General Question

Pele's avatar

Is fermented noni juice alcoholic?

Asked by Pele (2644points) December 3rd, 2011

It sure sticks like alcohol. I’m curious. A friend gave me a bottle. I want to make sure it’s not like moonshine or something.

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9 Answers

whitenoise's avatar

I don’t think so! At least not very much, unless sugar was added. The fruit seems to not contain much sugars in the juice.

Don’t drink what you don’t understand, though.

Moonshine requires distilling not just fermentation.

thorninmud's avatar

Noni juice contains about 4g of sugar per ounce. If the fermentation is complete, that would result in an alcohol content of about 5.5%. Guiness Extra Stout is 4.27%.

YoBob's avatar

Yes, any fermented beverage will contain alcohol. Fermentation is the process of yeast converting sugar into alcohol. Basically what you have is a noni-juice wine.

Here in the US, although alcohol production is regulated at the state level I believe all states allow one to brew their own beer and wine. It’s the distillation into “hard liquor” that is generally illegal. However, home brewing beer and wine is an excellent hobby and one that I thoroughly enjoy myself.

cazzie's avatar

Soy Sauce and vinegar are also fermented, so it doesn’t necessarily mean it has alcohol left in it. You could get your self a hydrometer and float it in it and see. ( I used to do the accounts for a small brewery. Coolest job, ever.)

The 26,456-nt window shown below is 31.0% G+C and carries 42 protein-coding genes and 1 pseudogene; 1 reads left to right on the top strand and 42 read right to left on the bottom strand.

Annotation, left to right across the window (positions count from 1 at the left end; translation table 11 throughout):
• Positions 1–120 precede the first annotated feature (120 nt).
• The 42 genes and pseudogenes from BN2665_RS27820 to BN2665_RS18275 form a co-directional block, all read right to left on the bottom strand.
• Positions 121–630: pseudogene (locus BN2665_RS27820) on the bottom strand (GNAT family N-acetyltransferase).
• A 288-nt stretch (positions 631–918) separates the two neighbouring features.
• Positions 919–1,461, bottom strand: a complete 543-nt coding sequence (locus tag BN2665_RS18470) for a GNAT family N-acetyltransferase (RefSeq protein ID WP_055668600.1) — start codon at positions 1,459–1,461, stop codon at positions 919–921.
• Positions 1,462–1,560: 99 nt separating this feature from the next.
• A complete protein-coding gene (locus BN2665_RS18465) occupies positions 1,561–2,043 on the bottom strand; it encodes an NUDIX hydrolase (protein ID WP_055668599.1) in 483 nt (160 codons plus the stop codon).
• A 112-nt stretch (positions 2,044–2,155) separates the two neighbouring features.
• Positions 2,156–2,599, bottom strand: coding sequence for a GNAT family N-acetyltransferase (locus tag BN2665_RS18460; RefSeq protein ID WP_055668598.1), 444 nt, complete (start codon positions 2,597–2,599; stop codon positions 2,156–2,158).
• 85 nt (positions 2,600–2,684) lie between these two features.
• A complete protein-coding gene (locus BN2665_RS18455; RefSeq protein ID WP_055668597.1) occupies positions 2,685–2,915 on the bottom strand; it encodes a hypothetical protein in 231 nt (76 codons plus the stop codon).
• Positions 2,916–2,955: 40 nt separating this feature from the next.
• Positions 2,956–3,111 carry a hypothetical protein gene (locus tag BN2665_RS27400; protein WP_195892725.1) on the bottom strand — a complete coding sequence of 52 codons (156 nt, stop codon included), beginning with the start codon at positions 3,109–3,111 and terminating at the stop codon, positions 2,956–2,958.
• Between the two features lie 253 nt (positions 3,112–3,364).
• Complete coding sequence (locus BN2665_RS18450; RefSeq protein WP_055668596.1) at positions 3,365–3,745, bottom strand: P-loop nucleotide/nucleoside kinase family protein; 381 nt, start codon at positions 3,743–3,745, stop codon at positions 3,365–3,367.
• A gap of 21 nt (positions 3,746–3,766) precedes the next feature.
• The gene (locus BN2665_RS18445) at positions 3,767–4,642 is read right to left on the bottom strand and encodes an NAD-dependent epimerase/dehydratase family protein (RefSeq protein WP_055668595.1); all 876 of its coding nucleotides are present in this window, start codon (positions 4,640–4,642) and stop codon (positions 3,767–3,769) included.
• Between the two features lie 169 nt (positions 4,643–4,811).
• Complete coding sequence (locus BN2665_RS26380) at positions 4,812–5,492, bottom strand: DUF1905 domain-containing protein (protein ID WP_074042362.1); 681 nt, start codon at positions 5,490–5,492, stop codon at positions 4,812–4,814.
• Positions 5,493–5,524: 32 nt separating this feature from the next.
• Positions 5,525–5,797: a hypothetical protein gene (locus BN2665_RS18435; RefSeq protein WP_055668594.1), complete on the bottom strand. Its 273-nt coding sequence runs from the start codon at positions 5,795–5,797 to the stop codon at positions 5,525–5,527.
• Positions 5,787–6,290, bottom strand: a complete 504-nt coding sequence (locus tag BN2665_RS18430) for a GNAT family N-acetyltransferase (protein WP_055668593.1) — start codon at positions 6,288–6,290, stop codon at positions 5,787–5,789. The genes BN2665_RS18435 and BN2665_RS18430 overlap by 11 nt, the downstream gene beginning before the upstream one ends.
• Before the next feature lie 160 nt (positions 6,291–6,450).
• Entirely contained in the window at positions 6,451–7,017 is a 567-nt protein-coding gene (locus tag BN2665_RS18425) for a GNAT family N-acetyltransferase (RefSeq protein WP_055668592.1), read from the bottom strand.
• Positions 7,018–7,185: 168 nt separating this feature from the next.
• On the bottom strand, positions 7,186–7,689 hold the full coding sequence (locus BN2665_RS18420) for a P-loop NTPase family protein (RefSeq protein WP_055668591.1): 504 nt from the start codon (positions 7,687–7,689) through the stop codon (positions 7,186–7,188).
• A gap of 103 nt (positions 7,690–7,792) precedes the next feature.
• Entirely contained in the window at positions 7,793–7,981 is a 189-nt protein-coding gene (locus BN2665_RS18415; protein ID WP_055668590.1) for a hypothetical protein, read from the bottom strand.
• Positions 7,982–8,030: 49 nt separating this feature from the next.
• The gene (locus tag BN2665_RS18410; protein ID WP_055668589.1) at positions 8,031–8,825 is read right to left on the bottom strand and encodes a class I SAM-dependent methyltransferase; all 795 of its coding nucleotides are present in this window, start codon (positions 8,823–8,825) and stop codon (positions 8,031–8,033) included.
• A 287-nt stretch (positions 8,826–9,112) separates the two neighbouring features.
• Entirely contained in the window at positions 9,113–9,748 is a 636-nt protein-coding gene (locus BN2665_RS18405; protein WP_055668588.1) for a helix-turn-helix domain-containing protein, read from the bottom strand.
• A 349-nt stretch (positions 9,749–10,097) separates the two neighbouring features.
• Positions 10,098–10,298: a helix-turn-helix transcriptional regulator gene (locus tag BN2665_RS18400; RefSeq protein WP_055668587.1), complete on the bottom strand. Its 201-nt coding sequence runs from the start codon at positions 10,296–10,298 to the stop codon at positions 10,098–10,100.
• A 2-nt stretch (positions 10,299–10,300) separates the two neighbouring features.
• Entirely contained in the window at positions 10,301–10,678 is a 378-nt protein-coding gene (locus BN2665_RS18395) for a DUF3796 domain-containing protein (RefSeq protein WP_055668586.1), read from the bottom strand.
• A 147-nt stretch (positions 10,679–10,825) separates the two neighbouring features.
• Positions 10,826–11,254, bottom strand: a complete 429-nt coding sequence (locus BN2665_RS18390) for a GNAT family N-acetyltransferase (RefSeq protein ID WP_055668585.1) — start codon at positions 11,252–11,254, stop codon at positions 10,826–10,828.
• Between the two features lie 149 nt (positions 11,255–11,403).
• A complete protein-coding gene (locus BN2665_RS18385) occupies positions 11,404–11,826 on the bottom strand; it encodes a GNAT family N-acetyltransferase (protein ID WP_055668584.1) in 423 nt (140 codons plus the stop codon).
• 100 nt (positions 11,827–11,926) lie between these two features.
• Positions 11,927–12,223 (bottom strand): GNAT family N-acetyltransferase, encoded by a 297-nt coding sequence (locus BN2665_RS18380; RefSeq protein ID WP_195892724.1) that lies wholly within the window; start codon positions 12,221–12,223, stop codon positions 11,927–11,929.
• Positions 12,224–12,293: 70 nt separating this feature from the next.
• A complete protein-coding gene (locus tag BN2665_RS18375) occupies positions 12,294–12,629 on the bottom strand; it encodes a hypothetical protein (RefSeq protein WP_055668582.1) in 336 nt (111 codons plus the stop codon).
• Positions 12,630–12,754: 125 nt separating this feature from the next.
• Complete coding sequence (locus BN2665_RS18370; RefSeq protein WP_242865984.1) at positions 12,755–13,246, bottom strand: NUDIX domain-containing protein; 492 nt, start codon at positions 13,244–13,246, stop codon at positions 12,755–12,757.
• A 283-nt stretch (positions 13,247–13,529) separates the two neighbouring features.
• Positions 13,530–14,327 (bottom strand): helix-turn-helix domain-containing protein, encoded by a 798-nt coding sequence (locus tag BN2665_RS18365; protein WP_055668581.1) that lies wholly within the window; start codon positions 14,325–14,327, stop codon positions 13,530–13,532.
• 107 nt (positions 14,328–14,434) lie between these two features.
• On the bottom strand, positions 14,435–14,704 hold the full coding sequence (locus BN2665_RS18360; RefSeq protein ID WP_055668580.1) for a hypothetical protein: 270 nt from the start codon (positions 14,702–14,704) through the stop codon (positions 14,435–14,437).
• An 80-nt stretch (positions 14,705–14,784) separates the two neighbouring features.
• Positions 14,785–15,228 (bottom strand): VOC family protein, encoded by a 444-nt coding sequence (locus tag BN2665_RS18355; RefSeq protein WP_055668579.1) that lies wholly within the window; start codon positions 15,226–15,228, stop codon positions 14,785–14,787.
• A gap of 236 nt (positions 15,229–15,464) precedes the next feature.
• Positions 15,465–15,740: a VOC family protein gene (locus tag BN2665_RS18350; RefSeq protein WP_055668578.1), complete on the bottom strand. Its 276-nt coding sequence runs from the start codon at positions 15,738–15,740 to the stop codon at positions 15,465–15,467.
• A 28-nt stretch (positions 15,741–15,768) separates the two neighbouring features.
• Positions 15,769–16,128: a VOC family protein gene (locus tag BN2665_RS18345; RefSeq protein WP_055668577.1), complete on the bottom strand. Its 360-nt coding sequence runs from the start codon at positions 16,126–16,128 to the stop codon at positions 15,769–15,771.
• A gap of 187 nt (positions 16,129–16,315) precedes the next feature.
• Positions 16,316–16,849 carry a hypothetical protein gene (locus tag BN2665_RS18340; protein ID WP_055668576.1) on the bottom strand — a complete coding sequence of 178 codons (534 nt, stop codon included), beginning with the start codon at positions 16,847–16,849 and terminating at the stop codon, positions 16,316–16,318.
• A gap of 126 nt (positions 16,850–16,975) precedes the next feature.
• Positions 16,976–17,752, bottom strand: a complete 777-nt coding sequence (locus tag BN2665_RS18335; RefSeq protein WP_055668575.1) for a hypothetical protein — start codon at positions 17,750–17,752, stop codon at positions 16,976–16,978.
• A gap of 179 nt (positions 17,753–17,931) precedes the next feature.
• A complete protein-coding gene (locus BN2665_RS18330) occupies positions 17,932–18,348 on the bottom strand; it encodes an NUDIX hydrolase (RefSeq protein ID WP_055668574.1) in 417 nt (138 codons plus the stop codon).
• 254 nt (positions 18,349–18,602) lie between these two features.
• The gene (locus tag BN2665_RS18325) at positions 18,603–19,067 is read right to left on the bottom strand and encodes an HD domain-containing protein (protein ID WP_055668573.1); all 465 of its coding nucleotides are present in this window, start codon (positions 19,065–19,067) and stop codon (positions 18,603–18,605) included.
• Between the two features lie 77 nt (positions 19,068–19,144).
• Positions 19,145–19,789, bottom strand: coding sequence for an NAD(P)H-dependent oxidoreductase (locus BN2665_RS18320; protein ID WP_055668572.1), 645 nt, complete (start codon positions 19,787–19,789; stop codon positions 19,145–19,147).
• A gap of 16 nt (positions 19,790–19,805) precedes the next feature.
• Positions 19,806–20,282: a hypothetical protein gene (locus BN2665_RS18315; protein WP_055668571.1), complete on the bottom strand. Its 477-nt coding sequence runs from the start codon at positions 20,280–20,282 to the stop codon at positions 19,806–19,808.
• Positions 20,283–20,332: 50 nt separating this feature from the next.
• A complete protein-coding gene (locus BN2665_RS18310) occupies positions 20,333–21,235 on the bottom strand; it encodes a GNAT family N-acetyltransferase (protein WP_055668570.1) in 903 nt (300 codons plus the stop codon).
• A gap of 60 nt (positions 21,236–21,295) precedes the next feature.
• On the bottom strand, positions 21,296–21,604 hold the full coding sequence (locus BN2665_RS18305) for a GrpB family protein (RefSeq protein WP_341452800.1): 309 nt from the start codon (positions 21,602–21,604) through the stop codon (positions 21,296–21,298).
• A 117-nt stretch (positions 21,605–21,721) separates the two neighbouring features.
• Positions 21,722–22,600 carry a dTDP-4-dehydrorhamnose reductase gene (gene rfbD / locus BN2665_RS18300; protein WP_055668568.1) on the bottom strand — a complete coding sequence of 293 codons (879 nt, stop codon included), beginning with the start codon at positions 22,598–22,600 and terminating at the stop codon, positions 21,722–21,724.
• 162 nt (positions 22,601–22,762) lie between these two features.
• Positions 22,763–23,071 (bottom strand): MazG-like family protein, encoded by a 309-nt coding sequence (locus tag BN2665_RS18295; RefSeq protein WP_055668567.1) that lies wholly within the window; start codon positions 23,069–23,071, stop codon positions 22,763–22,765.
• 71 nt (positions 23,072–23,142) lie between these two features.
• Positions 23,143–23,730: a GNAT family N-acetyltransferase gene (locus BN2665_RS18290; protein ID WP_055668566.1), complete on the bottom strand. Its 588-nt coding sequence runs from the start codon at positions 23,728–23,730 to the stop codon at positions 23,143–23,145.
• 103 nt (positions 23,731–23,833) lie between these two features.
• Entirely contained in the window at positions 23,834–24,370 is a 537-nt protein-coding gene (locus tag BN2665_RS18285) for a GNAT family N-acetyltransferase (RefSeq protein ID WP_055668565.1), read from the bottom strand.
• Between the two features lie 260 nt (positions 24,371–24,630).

thorninmud's avatar

@cazzie Traditionally fermented soy sauce does have an alcohol content, up to about 2.5%. The fermentation that make vinegar is different. It’s a bacterial fermentation (instead of a yeast fermentation) that converts the alcohol in wine to acetic acid.

cazzie's avatar

@thorninmud I don’t know how the noni juice is fermented. I could be bacterial fermented, she didn’t say. Alcohol can be cooked out of a fermented product. It was still fermented, but no longer contains alcohol. The only way to check if it has alcohol in it is to test it with a hydrometer.

YoBob's avatar

@cazzie – Vinegar (and soy) are indeed fermented. However, it is a two stage process. The first is the yeast fermentation that turns the sugar into alcohol. Then there is a second stage bacterial fermentation that turns the alcohol into vinegar.

You can make your own vinegar simply by leaving your wine out and exposed to the air for awhile. I will grow a bacterial sheet on the top (also known as “mother”) that can be used to speed up the process in future vinegar making by saving and using a small chunk to seed the wine you want to turn to vinegar.

cazzie's avatar

My parents inadvertently made red wine vinegar once. I didn’t realise it was because of bacteria, I thought it was because it oxidised somehow because it was exposed to the air. The didn’t use a closed system and simply had a large crock with a cheesecloth over the top. That is interesting.

A friend of mine has made mead for Jul. I really really want to make some myself. She’s coming over for soapmaking lessons, so perhaps she can pay me in mead!

Pele's avatar

I was thinking it might be like vinegar. Thank you for the GA’s.

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